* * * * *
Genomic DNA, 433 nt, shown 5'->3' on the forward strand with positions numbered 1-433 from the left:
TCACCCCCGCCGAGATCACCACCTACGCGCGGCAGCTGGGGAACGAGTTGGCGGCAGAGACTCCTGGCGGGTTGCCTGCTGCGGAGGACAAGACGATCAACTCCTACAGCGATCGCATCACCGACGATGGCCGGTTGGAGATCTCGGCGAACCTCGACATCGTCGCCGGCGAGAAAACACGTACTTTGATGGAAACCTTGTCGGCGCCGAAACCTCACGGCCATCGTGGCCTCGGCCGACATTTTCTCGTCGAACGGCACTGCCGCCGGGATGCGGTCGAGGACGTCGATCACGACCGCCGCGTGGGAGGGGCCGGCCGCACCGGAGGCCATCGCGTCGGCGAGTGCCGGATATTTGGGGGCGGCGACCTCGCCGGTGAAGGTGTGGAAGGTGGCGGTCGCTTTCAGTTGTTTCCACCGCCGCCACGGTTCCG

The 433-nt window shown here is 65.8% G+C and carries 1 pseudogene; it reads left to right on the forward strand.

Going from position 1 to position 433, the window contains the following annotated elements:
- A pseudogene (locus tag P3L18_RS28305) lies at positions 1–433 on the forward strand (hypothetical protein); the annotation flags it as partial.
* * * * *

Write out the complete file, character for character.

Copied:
Genomic DNA, 433 nt, shown 5'->3' on the forward strand with positions numbered 1-433 from the left:
TCACCCCCGCCGAGATCACCACCTACGCGCGGCAGCTGGGGAACGAGTTGGCGGCAGAGACTCCTGGCGGGTTGCCTGCTGCGGAGGACAAGACGATCAACTCCTACAGCGATCGCATCACCGACGATGGCCGGTTGGAGATCTCGGCGAACCTCGACATCGTCGCCGGCGAGAAAACACGTACTTTGATGGAAACCTTGTCGGCGCCGAAACCTCACGGCCATCGTGGCCTCGGCCGACATTTTCTCGTCGAACGGCACTGCCGCCGGGATGCGGTCGAGGACGTCGATCACGACCGCCGCGTGGGAGGGGCCGGCCGCACCGGAGGCCATCGCGTCGGCGAGTGCCGGATATTTGGGGGCGGCGACCTCGCCGGTGAAGGTGTGGAAGGTGGCGGTCGCTTTCAGTTGTTTCCACCGCCGCCACGGTTCCG

The 433-nt window shown here is 65.8% G+C and carries 1 pseudogene; it reads left to right on the forward strand.

Going from position 1 to position 433, the window contains the following annotated elements:
- A pseudogene (locus tag P3L18_RS28305) lies at positions 1–433 on the forward strand (hypothetical protein); the annotation flags it as partial.